Evaluation of Alternatives

There are many different camera brands. Some are better known than others, and those are the ones that consumers tend to trust. The features on the cameras are also a major part in deciding which camera it is that a consumer will get. For example, since Consumer A was merely buying a camera for fun, she decided that it wasn’t such a big deal to have a camera with too big of an LCD screen or a large amount of memory. Consumer B, however concentrated more on the cameras that offered a lot of memory storage and a bigger LCD screen. Price was also a big factor for Consumer A, due to her limited budget. She didn’t want anything too expensive, but she also wanted a good name brand camera, with the most offered features for a low price. Apparently, brand names play an important factor in the elimination of cameras. Also, both consumers mentioned that if someone mentioned dislike for a certain brand, it also pushed that brand further down their list.

Purchase Decision

When the time for purchasing came, both consumers took all the ads that week and went from store to store, checking out the selections and to see if that store had that particular camera in stock. Consumer A tried Circuit City and Best Buy, since those were the two electronic stores that she was most familiar with. Consumer B went to more stores, such as Sears, Radio Shack, Wal-Mart, Target. Basically, he thought of all the stores that he thought that had digital cameras. Consumer A ultimately decided to purchase her camera at Best Buy because she didn’t like the selection of cameras offered at Circuit City. Also, she saw that the camera was on sale at Best Buy. Consumer B liked the deal of the price matching for 30 days plus another 10% of the total sale back at Circuit City. Also, the there was a camera with all the features that Consumer B was looking for. Since Consumer A is only a college student, she paid for her camera by cash. Consumer B, being older with a steadier job with many more bills to pay, purchased his camera by credit card.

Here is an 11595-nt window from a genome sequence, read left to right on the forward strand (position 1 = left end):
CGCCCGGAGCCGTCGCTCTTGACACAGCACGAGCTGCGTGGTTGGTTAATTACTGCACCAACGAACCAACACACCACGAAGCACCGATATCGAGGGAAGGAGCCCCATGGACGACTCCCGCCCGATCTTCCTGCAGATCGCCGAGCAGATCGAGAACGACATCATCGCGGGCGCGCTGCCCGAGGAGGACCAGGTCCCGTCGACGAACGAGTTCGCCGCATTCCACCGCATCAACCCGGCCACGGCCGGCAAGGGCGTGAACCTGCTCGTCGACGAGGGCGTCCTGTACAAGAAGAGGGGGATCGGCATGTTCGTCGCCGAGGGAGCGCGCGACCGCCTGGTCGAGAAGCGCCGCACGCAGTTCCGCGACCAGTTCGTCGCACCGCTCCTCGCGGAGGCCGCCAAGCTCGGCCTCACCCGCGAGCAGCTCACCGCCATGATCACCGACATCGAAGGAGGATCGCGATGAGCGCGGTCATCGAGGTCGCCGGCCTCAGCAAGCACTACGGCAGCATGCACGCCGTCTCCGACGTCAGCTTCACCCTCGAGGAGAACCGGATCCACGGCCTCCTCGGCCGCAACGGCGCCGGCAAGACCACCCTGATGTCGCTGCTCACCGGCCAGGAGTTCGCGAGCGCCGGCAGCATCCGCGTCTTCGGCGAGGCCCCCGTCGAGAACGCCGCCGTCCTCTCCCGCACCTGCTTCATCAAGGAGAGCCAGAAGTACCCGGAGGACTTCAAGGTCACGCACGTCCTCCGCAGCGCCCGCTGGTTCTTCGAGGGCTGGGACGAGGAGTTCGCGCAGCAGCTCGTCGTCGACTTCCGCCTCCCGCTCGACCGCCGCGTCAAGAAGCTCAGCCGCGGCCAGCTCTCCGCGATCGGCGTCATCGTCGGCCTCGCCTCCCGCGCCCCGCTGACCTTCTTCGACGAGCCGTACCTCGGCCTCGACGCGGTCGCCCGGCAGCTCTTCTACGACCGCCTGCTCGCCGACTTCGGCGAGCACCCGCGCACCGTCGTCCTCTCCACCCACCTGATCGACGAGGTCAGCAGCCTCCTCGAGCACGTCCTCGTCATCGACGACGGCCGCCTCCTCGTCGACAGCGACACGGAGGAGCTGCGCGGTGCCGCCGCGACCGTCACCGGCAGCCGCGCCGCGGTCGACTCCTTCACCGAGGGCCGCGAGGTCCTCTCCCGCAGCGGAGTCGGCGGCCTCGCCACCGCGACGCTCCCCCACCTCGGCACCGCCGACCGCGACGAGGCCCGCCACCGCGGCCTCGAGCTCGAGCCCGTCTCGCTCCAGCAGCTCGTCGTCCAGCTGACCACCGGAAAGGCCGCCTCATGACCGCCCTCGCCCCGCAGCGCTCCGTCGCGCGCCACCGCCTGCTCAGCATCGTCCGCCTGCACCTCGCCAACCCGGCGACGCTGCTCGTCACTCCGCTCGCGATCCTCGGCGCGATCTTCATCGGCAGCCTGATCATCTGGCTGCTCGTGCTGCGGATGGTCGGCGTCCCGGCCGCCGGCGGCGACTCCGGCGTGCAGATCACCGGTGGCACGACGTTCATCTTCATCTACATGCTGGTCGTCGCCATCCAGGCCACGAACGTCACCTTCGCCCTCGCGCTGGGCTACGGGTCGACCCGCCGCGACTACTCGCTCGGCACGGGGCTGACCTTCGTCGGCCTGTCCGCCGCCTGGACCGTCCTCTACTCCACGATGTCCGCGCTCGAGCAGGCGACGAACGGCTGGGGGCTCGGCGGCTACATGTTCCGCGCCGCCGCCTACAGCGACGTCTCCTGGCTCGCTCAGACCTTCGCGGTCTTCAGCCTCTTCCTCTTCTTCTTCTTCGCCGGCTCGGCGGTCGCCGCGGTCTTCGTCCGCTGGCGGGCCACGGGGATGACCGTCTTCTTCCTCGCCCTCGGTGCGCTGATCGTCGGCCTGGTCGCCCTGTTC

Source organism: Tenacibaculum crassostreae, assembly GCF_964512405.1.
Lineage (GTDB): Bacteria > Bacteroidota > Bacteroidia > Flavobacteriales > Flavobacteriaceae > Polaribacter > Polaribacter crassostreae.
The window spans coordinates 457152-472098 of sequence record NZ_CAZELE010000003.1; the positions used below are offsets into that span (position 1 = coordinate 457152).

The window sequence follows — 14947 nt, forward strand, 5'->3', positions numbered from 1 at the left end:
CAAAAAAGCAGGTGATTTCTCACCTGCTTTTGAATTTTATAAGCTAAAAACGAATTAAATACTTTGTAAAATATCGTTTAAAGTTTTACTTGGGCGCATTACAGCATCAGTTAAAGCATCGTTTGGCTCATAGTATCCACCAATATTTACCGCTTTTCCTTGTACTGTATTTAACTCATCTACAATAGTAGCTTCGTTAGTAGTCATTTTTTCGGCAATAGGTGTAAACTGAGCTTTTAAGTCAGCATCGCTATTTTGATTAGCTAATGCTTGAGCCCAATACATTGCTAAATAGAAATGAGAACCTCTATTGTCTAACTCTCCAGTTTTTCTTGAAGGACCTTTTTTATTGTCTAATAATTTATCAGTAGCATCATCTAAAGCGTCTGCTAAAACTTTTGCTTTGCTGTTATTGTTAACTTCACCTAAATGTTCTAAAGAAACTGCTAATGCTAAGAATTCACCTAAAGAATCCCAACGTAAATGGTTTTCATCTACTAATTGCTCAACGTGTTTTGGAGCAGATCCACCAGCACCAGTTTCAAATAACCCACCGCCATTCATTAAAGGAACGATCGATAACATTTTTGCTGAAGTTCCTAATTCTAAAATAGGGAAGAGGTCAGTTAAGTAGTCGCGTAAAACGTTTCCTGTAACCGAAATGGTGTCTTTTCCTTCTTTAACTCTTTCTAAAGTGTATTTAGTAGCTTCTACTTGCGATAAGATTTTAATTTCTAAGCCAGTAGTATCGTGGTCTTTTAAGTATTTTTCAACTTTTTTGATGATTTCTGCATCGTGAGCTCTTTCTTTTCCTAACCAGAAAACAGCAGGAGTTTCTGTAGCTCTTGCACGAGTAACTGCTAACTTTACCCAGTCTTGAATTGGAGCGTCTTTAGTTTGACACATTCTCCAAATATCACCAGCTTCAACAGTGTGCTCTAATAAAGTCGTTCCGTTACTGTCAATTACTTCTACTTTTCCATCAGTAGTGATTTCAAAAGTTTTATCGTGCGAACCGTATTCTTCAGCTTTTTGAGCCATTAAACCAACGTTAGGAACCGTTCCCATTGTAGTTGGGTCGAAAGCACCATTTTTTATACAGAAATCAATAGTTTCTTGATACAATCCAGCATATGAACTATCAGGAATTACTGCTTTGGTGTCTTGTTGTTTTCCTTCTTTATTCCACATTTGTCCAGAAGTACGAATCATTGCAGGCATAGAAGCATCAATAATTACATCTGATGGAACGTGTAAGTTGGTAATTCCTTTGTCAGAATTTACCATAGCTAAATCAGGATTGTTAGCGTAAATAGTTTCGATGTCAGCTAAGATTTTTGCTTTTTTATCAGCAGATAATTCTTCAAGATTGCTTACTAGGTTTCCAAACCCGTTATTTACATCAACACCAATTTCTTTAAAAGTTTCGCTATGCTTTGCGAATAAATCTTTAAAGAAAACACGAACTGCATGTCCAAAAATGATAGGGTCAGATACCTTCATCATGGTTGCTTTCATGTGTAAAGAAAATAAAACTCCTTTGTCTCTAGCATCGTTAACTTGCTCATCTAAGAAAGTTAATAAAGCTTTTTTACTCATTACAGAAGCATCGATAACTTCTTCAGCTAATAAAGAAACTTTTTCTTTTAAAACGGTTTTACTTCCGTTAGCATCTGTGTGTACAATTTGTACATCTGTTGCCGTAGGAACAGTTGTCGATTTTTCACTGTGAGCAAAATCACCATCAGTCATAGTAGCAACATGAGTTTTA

Postpurchase Behavior

Both consumers are relatively satisfied with their cameras. Consumer A uses her camera to take pictures of her friends, while Consumer B uses his camera frequently, taking many pictures of his newborn to send to ecstatic relatives. For about a week or two after purchasing her camera, Consumer A still looked through the weekly advertisements at cameras, seeing which new cameras were on sale for the price she bought her, and what additional features those cameras offered that hers didn’t. Consumer B, however looked through all the weekly advertisements for only his camera, in case he saw it for a cheaper price somewhere. Being satisfied with their cameras, both consumers have told the others about how good their cameras are, and how easy they are to use. Hewlett-Packard and Kodak have just added two more satisfied customers to their lists, that will spread good word-of-mouth about their products.